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February 26, 2024 5:54 am

Sports News

Super Bowl ads: It’s getting harder for commercials to score with consumers

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Linda Ferrell, Auburn University and O.C. Ferrell, Auburn University

With the Kansas City Chiefs and the San Francisco 49ers set to face off in the 2024 Super Bowl, another conversation now begins in earnest about the TV commercials that will run during one of the most-watched television events of the year. And while some of the usual suspects will once again advertise on-air to the more than 110 million viewers watching the game in the U.S., other regulars will be noticeably absent.

As professors who study marketing and business ethics, we’re keenly interested in Super Bowl advertising. So we looked at the roster of advertisers in search of trends.

The most interesting thing we found may be who’s not advertising. Gone are the Big Four automakers – Ford, General Motors, Chrysler parent Stellantis and Toyota – which have chosen to dedicate their ad dollars to more tightly targeted marketing campaigns. Only Kia and BMW are stepping up to promote their new electric vehicles, while Volkswagen has advertising lined up to celebrate its 75th anniversary in the U.S.

Also missing this year will be GoDaddy, whose Super Bowl ads have generated buzz over the years. Its management has indicated that the company is exploring other marketing options that create more engagement for their target markets.

Advertisers seeking a touchdown

Super Bowl ads this year, which sold out by early November 2023, are dominated by food and beverage brands. These products appeal to a broad target audience. First-time advertisers like Popeyes, Drumstick, Nerds, and Pepsi’s new lemon lime soda, Starry, will join perennial advertisers Reese’s, M&M’s, Pringles, Frito-Lay and Mountain Dew, among others.

The world’s largest brewer, Anheuser-Busch InBev, plans to run multiple ads across its various brands, including recently tarnished Bud Light, hoping to add to its history of producing iconic Super Bowl commercials.

At a cost of up to US$7 million for a 30-second spot – the same as last year – this brief stint on the big stage doesn’t come cheap. And that’s before taking into account the cost to create the ads themselves, often more than twice what they will spend to run them on game day. All together, one spot can cost companies more than $20 million.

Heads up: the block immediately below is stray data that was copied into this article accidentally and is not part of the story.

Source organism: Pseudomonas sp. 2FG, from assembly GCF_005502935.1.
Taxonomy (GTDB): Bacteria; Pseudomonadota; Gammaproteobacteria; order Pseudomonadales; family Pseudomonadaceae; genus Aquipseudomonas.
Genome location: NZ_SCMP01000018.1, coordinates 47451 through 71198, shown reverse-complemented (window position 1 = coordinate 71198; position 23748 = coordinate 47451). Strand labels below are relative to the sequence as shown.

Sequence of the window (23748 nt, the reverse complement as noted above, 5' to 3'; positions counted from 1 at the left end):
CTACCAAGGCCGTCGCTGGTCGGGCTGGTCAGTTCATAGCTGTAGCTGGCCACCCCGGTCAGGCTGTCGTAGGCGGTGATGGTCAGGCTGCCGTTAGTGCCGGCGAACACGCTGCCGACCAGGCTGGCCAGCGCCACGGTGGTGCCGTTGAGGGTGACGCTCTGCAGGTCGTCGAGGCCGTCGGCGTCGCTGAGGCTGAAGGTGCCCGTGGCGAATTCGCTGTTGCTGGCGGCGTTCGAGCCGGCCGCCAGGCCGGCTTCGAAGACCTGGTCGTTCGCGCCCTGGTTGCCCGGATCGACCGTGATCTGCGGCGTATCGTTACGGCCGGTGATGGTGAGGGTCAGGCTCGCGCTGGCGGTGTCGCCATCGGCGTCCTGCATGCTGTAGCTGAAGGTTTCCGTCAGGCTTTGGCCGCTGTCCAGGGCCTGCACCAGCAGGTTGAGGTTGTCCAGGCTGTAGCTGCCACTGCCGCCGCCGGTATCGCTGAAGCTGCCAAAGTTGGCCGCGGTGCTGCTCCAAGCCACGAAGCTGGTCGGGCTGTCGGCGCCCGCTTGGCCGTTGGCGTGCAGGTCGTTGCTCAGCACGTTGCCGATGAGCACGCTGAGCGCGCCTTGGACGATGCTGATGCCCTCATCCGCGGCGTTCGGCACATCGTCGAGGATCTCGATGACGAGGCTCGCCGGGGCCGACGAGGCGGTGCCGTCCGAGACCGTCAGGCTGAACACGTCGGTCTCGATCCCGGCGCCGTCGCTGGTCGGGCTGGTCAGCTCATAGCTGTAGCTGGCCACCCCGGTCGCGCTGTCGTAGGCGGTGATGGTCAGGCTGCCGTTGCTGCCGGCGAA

What are these advertisers hoping to gain, and is it worth it? For some, it clearly can be.

To start, consider that the most effective ads – those that stand out above the crowd – are visible long before the game begins and for weeks and even years afterward. Teasers, trailers and sometimes the full ads themselves are typically released in the weeks prior to the Super Bowl and reviewed on TV, online and across social media.

That coverage also continues after the game, with polls and feature stories ranking which ads worked and which didn’t as Monday morning advertising quarterbacks weigh in. Some of the best Super Bowl ads even take on a life of their own that lasts long after they first ran. Who can forget the iconic 1980 Coca-Cola commercial featuring Pittsburgh’s Mean Joe Greene tossing a young fan his jersey? While the ad originally aired in late 1979, it reached a much broader audience during the game a few months later. https://www.youtube.com/embed/qcWJJ70qsqc?wmode=transparent&start=0 The classic Super Bowl ad ‘Have a Coke and a Mean Joe Greene.’

That ad has remained so popular that it was remade as a commercial for Coke Zero 30 years later featuring fellow Steelers player Troy Polamalu. Pre- and post-Super Bowl coverage in recent years often revives them both, as well as other iconic ads – decades later. https://www.youtube.com/embed/pKPb0TYqXGw?wmode=transparent&start=0 A 2009 Super Bowl ad inspired by ‘Have a Coke and a Mean Joe Greene.’

The TV tide is turning — a little

So why are the Big Four automakers, GoDaddy and other former Super Bowl advertisers forsaking the big game? Gen Z, in particular, is not impressed by Super Bowl ads, and complicating the matter is their lack of interest in broadcast TV.

Marketers know TikTok and other social sites are better platforms for delivering messages to targeted demographics. The return on investment for advertising is far easier to track in these venues, and the ad spend is easier to justify – especially considering how often these ads will be shared with family and friends in a matter of seconds with just a few keystrokes.

Still, in today’s fractured media landscape, the Super Bowl is a rare event with truly mass appeal: More than 60% of Americans tuned into last year’s game, according to the NFL. That’s a lot of eyeballs.

In the end, today’s marketing executives recognize that Super Bowl TV commercials work best when they promote mass market products – through humor, use of animals, nostalgia and celebrities – as well as social causes that resonate with consumers. Linking a brand with memorable and creative storytelling is also an effective way to boost overall brand visibility.

That’s the formula for success in this year’s Super Bowl.

Linda Ferrell, Professor of Marketing, Auburn University and O.C. Ferrell, Professor of Ethics, Auburn University

This article is republished from The Conversation under a Creative Commons license. Read the original article.